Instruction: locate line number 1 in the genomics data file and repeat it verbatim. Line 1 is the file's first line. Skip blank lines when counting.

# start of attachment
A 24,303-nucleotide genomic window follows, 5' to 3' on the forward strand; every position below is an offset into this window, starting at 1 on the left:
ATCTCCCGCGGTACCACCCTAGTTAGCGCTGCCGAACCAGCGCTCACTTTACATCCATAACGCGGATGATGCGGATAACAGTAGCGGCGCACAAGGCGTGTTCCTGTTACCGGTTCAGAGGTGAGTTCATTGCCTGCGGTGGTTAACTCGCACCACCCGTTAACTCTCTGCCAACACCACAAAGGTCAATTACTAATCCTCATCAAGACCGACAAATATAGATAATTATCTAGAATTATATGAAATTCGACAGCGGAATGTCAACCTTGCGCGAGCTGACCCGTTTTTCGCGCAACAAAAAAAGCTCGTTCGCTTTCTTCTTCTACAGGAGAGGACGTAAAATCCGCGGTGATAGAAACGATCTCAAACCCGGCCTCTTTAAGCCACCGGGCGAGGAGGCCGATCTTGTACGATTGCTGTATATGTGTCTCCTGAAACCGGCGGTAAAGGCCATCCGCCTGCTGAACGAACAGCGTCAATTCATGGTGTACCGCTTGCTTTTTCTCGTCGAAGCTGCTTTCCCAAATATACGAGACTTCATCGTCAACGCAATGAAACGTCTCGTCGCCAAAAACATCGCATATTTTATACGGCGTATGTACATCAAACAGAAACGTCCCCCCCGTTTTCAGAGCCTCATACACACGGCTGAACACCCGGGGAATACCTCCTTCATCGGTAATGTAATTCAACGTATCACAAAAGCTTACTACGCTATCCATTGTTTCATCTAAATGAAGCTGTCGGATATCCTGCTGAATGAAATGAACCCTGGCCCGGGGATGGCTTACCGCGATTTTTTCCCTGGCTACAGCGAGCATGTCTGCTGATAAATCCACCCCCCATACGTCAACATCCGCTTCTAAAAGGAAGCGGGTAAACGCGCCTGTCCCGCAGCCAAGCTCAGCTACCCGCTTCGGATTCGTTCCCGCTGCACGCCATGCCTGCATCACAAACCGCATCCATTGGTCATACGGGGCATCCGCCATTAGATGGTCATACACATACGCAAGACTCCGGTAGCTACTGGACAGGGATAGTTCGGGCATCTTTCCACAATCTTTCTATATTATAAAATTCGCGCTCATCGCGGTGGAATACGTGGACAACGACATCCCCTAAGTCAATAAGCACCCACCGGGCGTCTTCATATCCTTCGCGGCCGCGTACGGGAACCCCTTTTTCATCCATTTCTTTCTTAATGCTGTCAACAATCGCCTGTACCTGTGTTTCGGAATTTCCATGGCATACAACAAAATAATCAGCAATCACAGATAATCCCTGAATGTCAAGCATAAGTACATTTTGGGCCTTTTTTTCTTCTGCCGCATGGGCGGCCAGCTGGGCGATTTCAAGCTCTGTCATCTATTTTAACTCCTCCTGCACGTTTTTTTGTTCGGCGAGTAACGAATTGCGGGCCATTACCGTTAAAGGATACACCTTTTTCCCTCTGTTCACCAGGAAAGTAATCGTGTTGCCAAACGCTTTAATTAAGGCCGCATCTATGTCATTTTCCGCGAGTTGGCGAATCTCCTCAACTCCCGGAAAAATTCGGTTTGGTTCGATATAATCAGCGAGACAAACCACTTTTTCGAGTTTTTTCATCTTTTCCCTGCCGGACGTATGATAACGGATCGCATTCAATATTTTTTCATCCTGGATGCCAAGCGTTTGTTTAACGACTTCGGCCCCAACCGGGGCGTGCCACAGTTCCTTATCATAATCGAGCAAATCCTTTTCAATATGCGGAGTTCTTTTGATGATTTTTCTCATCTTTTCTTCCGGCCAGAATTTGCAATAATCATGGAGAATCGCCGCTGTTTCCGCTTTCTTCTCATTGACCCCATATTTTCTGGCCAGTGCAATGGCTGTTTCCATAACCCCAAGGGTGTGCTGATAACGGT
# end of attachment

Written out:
A 24,303-nucleotide genomic window follows, 5' to 3' on the forward strand; every position below is an offset into this window, starting at 1 on the left: